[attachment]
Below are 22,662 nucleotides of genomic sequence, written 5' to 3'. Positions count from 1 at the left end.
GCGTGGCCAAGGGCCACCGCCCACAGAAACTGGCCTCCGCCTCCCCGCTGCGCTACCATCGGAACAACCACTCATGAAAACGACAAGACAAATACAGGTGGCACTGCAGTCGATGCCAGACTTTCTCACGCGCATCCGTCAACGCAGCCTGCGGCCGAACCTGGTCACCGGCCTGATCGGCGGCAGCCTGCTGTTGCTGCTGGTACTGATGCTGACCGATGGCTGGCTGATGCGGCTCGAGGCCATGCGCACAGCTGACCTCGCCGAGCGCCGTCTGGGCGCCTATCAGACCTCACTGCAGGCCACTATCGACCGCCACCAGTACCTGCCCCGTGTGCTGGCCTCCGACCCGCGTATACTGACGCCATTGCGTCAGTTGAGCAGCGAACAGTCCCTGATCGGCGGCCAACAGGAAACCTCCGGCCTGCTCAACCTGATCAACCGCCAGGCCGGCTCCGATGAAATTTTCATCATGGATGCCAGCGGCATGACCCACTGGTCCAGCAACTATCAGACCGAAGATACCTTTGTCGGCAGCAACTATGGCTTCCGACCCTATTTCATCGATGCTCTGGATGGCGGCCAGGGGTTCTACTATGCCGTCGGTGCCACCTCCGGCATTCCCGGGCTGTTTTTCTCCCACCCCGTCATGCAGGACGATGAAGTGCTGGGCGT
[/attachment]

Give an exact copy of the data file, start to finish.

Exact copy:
Below are 22,662 nucleotides of genomic sequence, written 5' to 3'. Positions count from 1 at the left end.
GCGTGGCCAAGGGCCACCGCCCACAGAAACTGGCCTCCGCCTCCCCGCTGCGCTACCATCGGAACAACCACTCATGAAAACGACAAGACAAATACAGGTGGCACTGCAGTCGATGCCAGACTTTCTCACGCGCATCCGTCAACGCAGCCTGCGGCCGAACCTGGTCACCGGCCTGATCGGCGGCAGCCTGCTGTTGCTGCTGGTACTGATGCTGACCGATGGCTGGCTGATGCGGCTCGAGGCCATGCGCACAGCTGACCTCGCCGAGCGCCGTCTGGGCGCCTATCAGACCTCACTGCAGGCCACTATCGACCGCCACCAGTACCTGCCCCGTGTGCTGGCCTCCGACCCGCGTATACTGACGCCATTGCGTCAGTTGAGCAGCGAACAGTCCCTGATCGGCGGCCAACAGGAAACCTCCGGCCTGCTCAACCTGATCAACCGCCAGGCCGGCTCCGATGAAATTTTCATCATGGATGCCAGCGGCATGACCCACTGGTCCAGCAACTATCAGACCGAAGATACCTTTGTCGGCAGCAACTATGGCTTCCGACCCTATTTCATCGATGCTCTGGATGGCGGCCAGGGGTTCTACTATGCCGTCGGTGCCACCTCCGGCATTCCCGGGCTGTTTTTCTCCCACCCCGTCATGCAGGACGATGAAGTGCTGGGCGT